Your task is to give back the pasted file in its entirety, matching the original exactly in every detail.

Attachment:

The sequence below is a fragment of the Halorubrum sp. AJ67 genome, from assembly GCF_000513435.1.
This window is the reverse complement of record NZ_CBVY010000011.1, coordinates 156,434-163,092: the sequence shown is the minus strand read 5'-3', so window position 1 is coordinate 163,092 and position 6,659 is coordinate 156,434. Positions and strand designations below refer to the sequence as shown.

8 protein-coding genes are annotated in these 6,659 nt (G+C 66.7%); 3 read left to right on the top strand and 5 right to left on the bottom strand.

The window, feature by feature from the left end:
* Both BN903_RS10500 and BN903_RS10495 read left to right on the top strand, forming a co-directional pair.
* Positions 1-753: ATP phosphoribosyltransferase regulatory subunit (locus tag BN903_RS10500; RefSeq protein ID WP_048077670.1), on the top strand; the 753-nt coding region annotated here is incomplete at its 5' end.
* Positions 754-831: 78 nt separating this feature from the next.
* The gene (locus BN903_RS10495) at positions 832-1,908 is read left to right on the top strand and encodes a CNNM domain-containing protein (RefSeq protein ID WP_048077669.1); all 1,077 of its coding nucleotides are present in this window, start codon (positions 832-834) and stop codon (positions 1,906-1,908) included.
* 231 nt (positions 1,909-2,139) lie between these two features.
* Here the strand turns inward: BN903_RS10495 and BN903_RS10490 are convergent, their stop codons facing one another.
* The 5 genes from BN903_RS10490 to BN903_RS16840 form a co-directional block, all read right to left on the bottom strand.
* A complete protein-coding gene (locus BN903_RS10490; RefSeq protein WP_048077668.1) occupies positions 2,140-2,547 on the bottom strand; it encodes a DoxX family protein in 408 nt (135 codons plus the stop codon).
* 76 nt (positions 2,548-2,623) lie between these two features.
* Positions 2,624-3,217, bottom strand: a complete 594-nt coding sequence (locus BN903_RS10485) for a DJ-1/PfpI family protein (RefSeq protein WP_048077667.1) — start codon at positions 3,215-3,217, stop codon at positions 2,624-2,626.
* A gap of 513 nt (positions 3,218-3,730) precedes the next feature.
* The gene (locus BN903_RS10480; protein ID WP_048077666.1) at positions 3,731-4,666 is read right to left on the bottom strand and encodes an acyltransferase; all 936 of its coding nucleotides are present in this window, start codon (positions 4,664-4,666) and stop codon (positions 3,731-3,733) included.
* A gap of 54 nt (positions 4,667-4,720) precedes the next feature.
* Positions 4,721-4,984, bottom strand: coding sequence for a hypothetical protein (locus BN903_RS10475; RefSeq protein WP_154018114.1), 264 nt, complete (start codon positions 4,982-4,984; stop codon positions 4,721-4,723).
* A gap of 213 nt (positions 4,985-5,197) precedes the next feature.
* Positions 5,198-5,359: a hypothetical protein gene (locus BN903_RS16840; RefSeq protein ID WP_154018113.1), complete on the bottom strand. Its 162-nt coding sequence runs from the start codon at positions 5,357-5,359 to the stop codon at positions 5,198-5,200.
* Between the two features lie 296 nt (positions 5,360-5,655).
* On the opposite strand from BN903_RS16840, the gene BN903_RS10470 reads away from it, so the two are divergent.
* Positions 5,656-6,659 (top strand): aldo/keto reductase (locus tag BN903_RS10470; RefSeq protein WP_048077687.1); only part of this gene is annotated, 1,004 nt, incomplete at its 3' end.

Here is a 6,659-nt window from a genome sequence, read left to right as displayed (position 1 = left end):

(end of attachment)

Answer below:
The sequence below is a fragment of the Halorubrum sp. AJ67 genome, from assembly GCF_000513435.1.
This window is the reverse complement of record NZ_CBVY010000011.1, coordinates 156,434-163,092: the sequence shown is the minus strand read 5'-3', so window position 1 is coordinate 163,092 and position 6,659 is coordinate 156,434. Positions and strand designations below refer to the sequence as shown.

8 protein-coding genes are annotated in these 6,659 nt (G+C 66.7%); 3 read left to right on the top strand and 5 right to left on the bottom strand.

The window, feature by feature from the left end:
* Both BN903_RS10500 and BN903_RS10495 read left to right on the top strand, forming a co-directional pair.
* Positions 1-753: ATP phosphoribosyltransferase regulatory subunit (locus tag BN903_RS10500; RefSeq protein ID WP_048077670.1), on the top strand; the 753-nt coding region annotated here is incomplete at its 5' end.
* Positions 754-831: 78 nt separating this feature from the next.
* The gene (locus BN903_RS10495) at positions 832-1,908 is read left to right on the top strand and encodes a CNNM domain-containing protein (RefSeq protein ID WP_048077669.1); all 1,077 of its coding nucleotides are present in this window, start codon (positions 832-834) and stop codon (positions 1,906-1,908) included.
* 231 nt (positions 1,909-2,139) lie between these two features.
* Here the strand turns inward: BN903_RS10495 and BN903_RS10490 are convergent, their stop codons facing one another.
* The 5 genes from BN903_RS10490 to BN903_RS16840 form a co-directional block, all read right to left on the bottom strand.
* A complete protein-coding gene (locus BN903_RS10490; RefSeq protein WP_048077668.1) occupies positions 2,140-2,547 on the bottom strand; it encodes a DoxX family protein in 408 nt (135 codons plus the stop codon).
* 76 nt (positions 2,548-2,623) lie between these two features.
* Positions 2,624-3,217, bottom strand: a complete 594-nt coding sequence (locus BN903_RS10485) for a DJ-1/PfpI family protein (RefSeq protein WP_048077667.1) — start codon at positions 3,215-3,217, stop codon at positions 2,624-2,626.
* A gap of 513 nt (positions 3,218-3,730) precedes the next feature.
* The gene (locus BN903_RS10480; protein ID WP_048077666.1) at positions 3,731-4,666 is read right to left on the bottom strand and encodes an acyltransferase; all 936 of its coding nucleotides are present in this window, start codon (positions 4,664-4,666) and stop codon (positions 3,731-3,733) included.
* A gap of 54 nt (positions 4,667-4,720) precedes the next feature.
* Positions 4,721-4,984, bottom strand: coding sequence for a hypothetical protein (locus BN903_RS10475; RefSeq protein WP_154018114.1), 264 nt, complete (start codon positions 4,982-4,984; stop codon positions 4,721-4,723).
* A gap of 213 nt (positions 4,985-5,197) precedes the next feature.
* Positions 5,198-5,359: a hypothetical protein gene (locus BN903_RS16840; RefSeq protein ID WP_154018113.1), complete on the bottom strand. Its 162-nt coding sequence runs from the start codon at positions 5,357-5,359 to the stop codon at positions 5,198-5,200.
* Between the two features lie 296 nt (positions 5,360-5,655).
* On the opposite strand from BN903_RS16840, the gene BN903_RS10470 reads away from it, so the two are divergent.
* Positions 5,656-6,659 (top strand): aldo/keto reductase (locus tag BN903_RS10470; RefSeq protein WP_048077687.1); only part of this gene is annotated, 1,004 nt, incomplete at its 3' end.

Here is a 6,659-nt window from a genome sequence, read left to right as displayed (position 1 = left end):